While digging through the attic for some reference material for a colleague this weekend, I came upon a box of Bibles. I actually have many Bibles around the place—often within an arm’s reach—despite the ease of internet biblical access. One thing of which I own few are leather-bound Bibles. Trying to be as vegetarian as I can, I have avoided leather in my apparel as much as possible (sometimes the alternatives are even more expensive), and apart from a rare, old book, I prefer cloth to leather, and, generally, paperback to cloth. Still, working in the Bible industry, I know that among the best selling Bibles are the leather variety—those that involve the ultimate sacrifice, although not of the human kind. Leather as a book-binding material is an early development. Leather is durable, and strong, even if a little kinky. Before synthetics, it was used to protect tomes that had been written by hand, representing hundreds, or thousands, of human-hours of work. You wanted it to last. So kill the fatted calf.
I was amazed, therefore, to discover that most leather Bibles are bound with pigskin. That’s right, the material tossed around the grid-iron Sunday afternoons from September through February is kin to the very binding on your standard Bible. Pig leather (never called that) is cheap and durable and is the routine binding for leather Bibles. You want a kosher holy book, you’ll need to buy calf-skin (one thinks of a savior dying at only 33), and it will cost you. Pigs, generally eaten by Christians, are unclean to Jews and Muslims, and books bound in pig cannot be touched by the most religious of the monotheistic sibling faiths. To me, I just see dead animals all around in any case, and wish we might find some way to protect our pages with something else.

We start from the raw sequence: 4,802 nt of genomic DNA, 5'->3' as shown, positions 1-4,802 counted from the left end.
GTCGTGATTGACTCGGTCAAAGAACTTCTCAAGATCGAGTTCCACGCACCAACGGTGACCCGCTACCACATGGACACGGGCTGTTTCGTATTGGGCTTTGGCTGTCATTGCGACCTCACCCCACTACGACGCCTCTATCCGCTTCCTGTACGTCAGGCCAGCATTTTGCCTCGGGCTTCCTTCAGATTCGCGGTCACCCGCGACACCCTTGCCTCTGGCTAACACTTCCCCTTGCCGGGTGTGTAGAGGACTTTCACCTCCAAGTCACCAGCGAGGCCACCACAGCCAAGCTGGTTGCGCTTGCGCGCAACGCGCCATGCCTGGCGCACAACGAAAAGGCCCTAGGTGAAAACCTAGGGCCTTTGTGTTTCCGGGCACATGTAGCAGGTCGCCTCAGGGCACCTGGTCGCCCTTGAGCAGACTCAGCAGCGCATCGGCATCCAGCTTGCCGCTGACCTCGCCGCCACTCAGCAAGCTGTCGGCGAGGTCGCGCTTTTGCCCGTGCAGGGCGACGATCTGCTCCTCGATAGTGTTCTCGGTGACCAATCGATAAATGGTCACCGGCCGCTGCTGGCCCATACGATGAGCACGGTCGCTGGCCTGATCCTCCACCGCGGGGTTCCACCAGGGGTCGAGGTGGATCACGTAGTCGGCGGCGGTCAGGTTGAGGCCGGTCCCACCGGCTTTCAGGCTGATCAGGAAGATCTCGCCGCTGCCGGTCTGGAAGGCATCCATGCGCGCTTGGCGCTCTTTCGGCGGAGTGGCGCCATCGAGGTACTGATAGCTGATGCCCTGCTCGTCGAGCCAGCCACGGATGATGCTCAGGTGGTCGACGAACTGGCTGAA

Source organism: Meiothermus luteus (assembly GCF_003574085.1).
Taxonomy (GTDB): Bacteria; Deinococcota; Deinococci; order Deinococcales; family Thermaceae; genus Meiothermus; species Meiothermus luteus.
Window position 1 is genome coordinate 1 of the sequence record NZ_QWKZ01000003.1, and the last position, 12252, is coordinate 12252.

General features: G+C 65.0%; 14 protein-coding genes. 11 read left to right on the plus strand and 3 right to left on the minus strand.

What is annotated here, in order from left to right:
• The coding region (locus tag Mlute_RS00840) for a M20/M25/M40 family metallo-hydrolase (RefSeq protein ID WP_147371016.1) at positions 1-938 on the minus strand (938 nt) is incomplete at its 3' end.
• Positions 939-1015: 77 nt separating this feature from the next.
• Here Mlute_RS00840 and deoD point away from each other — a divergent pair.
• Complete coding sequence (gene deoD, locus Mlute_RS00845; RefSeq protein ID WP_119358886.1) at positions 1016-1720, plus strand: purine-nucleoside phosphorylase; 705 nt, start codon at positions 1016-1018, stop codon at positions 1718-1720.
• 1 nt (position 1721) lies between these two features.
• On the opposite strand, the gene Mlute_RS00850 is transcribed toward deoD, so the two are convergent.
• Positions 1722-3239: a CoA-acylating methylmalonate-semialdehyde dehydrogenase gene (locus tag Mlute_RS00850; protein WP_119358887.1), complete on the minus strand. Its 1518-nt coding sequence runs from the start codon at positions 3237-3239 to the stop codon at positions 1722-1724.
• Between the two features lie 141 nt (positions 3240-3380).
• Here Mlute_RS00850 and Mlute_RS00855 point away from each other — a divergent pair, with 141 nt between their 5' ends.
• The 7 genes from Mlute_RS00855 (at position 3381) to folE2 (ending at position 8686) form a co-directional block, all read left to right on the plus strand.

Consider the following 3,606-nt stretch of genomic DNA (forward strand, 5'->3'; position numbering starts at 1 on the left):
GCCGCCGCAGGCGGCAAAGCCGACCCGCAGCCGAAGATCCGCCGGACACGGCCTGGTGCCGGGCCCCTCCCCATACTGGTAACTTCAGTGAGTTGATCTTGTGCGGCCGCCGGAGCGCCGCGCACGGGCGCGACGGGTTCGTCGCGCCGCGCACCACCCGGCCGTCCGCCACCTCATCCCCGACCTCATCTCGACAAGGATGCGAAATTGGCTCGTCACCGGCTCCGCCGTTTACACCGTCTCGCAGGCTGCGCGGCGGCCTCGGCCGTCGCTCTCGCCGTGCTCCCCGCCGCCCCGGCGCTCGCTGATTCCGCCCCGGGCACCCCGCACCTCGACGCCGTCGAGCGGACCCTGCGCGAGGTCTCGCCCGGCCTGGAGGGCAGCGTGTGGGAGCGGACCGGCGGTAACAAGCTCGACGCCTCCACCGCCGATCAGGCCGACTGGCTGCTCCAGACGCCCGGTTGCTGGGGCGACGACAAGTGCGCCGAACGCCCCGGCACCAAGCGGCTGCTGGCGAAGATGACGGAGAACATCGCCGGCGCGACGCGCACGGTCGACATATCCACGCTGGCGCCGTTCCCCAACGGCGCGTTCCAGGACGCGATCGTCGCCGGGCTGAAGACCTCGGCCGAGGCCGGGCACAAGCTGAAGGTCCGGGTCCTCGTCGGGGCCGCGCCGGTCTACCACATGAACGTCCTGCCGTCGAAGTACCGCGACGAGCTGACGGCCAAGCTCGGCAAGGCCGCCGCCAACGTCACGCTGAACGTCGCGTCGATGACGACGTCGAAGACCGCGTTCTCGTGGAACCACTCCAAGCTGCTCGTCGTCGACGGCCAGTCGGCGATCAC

A larger issue (isn’t there always a larger issue?) is a porcine one. Pigs, we are told, are very similar to humans. We use their organs to transplant for our own, and some scientists think they may have played a role in human evolution (although this is not the conventional view). Although I can’t claim Babe led me to vegetarianism, it certainly didn’t hurt. For that matter, neither did Charlotte’s Web. Still, the idea of swearing atop a deceased pig to tell the truth, or watching a televangelist beat a dead pig, definitely has some theological implications. So as I sit here staring into a Hammermill box full of Bibles, I wonder about the hidden costs. Not just to calves and pigs, but to the species who claim that this box of books contains a truth deeper than the many other tomes all around me. And I wonder just how naive I may have been on the finer points of the religion based on these books as well.